Starting To Delight
Significantly, from the beginning, hip-hop wasn't just about emceeing, mixing, dancing or tagging. Thanks largely to efforts of Afrika Bambaataa, it was also about politics.

Bambaataa, known as the "Godfather of Hip-hop," was born Kevin Donovan in the Bronx on April 10, 1960. He helped found the Bronxdale Projects street gang, The Savage Seven, which would later be called the Black Spades. But after visiting Africa and then learning about the bravery of the Zulu warriors who resisted British troops in the Michael Caine film, "Zulu," he changed his name, taking his new name from the film; it roughly means "affectionate leader."

"Bam," at the ripe age of 14, formed The Zulu Nation, a collective of deejays, emcees, breakers (break dancers) and graffiti artists with the express purpose of bringing social activism and black pride to the new hip-hop movement—and their parties functioned as a way to shield participants from much of the gang activity going on in their neighborhoods. He was joined by five other "b-boys," calling themselves the Shaka Zulu Kings. The B-Boys Web site reports that they, and the Shaka Zulu Queens and the N*gger Twins, were the first b-boy crews on record.

Bam's influence on hip-hop—and the coming rap music boom—was immense. He laid the groundwork for the rap revolution by following DJ Kool Herc's lead and organizing block parties all over the Bronx for the B-Boys to play throughout the 1970s. He, Caz and Flash were soon joined by many "rappers"—from Kurtis Blow to the Sugar Hill Gang (from the neighborhood, Sugar Hill, in Harlem), which recorded the first commercial rap song in 1979 on Sugar Hill Records: "Rapper's Delight." By the 1980s, the record labels started paying attention. By the mid-1980s, Run-DMC was recording records like "Proud to Be Black."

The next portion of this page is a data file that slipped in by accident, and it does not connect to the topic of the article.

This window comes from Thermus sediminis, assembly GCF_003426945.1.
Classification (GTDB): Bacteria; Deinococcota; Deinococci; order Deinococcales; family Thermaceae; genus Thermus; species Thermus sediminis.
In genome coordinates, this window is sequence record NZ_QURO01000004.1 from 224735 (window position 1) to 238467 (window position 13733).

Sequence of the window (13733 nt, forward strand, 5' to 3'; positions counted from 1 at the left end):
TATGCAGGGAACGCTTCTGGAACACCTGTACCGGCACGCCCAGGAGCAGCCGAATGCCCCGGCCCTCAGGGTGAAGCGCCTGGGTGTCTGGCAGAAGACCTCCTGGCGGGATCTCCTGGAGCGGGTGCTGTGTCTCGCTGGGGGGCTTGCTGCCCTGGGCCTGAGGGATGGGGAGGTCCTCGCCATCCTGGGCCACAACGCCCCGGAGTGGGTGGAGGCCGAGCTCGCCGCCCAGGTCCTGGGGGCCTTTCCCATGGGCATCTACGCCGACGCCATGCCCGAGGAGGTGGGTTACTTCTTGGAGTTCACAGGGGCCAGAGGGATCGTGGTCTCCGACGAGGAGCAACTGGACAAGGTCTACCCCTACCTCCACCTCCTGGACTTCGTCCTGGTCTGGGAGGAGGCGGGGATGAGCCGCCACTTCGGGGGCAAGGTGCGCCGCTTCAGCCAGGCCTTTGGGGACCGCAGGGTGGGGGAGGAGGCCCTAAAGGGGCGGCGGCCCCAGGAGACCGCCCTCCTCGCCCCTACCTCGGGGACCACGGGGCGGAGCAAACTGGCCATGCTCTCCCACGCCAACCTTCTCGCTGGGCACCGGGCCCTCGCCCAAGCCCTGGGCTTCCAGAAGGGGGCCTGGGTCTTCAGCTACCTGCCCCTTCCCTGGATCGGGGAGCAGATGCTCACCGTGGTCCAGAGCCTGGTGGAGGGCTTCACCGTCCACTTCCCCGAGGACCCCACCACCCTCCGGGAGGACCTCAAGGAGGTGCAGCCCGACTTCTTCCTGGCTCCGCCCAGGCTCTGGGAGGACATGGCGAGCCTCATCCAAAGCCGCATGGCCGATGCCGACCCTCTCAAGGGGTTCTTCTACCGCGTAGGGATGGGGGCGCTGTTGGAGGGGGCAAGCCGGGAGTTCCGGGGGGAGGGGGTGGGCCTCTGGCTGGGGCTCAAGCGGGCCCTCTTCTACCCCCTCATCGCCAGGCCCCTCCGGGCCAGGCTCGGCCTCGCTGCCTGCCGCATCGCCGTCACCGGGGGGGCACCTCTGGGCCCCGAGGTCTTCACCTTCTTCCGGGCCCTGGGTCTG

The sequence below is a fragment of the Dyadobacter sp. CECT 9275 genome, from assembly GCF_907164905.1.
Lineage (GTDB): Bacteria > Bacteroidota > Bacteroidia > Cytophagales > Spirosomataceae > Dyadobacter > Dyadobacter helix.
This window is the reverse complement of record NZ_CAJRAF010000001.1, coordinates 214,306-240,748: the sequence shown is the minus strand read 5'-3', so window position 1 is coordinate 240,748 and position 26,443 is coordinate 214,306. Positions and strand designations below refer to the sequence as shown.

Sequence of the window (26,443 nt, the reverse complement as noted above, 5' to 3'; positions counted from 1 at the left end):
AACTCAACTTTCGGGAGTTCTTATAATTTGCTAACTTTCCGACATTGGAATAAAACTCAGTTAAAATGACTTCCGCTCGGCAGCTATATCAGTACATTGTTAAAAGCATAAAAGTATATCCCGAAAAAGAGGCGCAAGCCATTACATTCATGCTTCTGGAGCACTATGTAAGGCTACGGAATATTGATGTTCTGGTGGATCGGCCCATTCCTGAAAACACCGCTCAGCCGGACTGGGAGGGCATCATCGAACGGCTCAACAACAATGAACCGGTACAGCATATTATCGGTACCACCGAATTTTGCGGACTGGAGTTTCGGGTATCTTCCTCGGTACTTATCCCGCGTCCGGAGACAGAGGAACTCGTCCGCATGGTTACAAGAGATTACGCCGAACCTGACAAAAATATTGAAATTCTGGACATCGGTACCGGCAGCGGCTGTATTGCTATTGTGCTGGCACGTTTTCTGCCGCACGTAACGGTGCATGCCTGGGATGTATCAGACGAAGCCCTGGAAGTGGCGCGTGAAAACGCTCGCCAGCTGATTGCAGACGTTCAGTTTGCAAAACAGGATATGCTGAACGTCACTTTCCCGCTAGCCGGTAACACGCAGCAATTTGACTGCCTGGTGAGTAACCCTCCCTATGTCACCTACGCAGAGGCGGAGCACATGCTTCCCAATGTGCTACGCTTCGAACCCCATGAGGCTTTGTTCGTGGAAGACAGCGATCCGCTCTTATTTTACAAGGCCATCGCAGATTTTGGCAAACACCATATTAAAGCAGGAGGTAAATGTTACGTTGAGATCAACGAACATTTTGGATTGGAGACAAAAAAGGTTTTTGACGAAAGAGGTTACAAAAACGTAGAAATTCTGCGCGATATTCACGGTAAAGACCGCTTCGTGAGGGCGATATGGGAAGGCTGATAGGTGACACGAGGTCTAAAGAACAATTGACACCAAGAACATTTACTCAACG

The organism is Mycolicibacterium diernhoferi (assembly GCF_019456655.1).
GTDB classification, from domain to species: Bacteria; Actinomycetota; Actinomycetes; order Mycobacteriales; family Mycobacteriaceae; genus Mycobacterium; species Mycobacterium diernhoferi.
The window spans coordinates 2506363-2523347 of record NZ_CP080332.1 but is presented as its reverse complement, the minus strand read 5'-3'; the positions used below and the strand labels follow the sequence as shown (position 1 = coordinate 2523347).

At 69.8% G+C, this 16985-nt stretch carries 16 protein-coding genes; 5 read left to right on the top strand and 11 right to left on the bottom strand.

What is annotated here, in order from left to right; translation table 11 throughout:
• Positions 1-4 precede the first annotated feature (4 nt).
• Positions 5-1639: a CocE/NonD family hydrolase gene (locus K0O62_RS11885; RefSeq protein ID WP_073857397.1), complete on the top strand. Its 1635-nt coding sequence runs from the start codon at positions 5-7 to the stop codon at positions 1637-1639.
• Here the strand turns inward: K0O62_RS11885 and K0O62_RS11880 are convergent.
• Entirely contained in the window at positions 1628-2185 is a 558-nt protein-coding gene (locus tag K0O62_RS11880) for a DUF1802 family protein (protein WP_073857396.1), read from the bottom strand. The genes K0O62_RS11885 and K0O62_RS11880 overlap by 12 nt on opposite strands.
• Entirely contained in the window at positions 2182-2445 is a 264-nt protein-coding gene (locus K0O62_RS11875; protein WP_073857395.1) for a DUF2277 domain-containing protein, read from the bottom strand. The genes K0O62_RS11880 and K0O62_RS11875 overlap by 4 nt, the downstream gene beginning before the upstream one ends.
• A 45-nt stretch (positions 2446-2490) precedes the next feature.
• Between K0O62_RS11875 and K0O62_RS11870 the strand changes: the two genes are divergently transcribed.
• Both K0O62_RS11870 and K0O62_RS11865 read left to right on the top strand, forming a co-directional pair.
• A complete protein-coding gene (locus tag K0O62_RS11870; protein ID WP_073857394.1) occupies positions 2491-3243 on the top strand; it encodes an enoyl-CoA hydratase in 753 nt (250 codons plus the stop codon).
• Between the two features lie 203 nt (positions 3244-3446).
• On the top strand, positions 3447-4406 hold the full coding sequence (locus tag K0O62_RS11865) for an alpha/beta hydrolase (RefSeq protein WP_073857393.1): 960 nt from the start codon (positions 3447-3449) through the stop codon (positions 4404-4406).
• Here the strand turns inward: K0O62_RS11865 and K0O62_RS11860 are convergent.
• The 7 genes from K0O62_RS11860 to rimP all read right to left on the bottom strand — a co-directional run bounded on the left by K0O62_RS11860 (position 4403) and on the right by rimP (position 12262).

Kamikaze remembers the first time he heard hip-hop. "When I was first introduced to the music, I remember it being really powerful; it was something that captivated me right off," he said. "It was something new and creative. It was something that was a means of getting attention, and it made people stand up. My first introduction to it was listening to 'Rapper's Delight' and memorizing all the words to it."

Mississippi native and nationally known hip-hop artist David Banner also remembers his first encounters with the art form. "I've been into rap since '85, '86. I've been influenced over half of my life by rap. My first experience was when my uncle was a deejay up north and the music wasn't playing here on the radio, and he gave me all his records," Banner said.

Rappers With Attitude
Right around the late 1980s and early '90s, hip-hop began its rebellious phase—taking on aggressive, political stances many found offensive and others found refreshingly honest. Groups like Public Enemy and A Tribe Called Quest began making records filled with political protests and praising Afro-centricity. This was music expressing the need for social justice—something that felt elusive to much of the young hip-hop audience, who didn't feel like their voices were heard.

Then there were groups such as N.W.A. (N*iggers With Attitude) with songs like "F_ck the Police" and "Straight Outta Compton." N.W.A. became one of the main groups responsible for taking rebellious rap music and leading it to full-fledged "gangsta rap"—talking directly back to the "establishment" that they saw hurting young blacks. Popular hip-hop then began to contain lyrics that were much more graphic and controversial, ostensibly to portray graphically what was happening socially and economically in their communities. That is, what seems like two sides of rap—the social justice and the lurid lyrics—grew from the same place.

The following lyrics from "F*ck the Police" show both sides of what the new attitude meant in rap:

A young nigga got it bad 'cause I'm brown
And not the other color so police think
they have the authority to kill a minority
F*ck that sh*t, cause I ain't the one
for a punk motherf*cker with a badge and a gun
to be beatin on, and thrown in jail

It didn't take long for what started as a cry for social justice to become a way to glorify the negative events that were going on in the ghettos and inner cities across the country—instead of changing the conditions. It was during this era that America also saw a rise in illegal drugs imported into urban neighborhoods and an increase in gang activity, largely used to support the drugs, much as organized crime had worked in other communities. The way the trade went was, often: White suppliers brought in the drugs, young "gangstas" of color were recruited to run the street trade.

It was also a period when conservative politicians such as the first President Bush's drug czar William Bennett started calling young, black men "super-predators" suffering from "moral poverty." It was also a time that police brutality, "three strikes" policies (even for minor offenses), and profiling of young, black males, in particular, became an epidemic.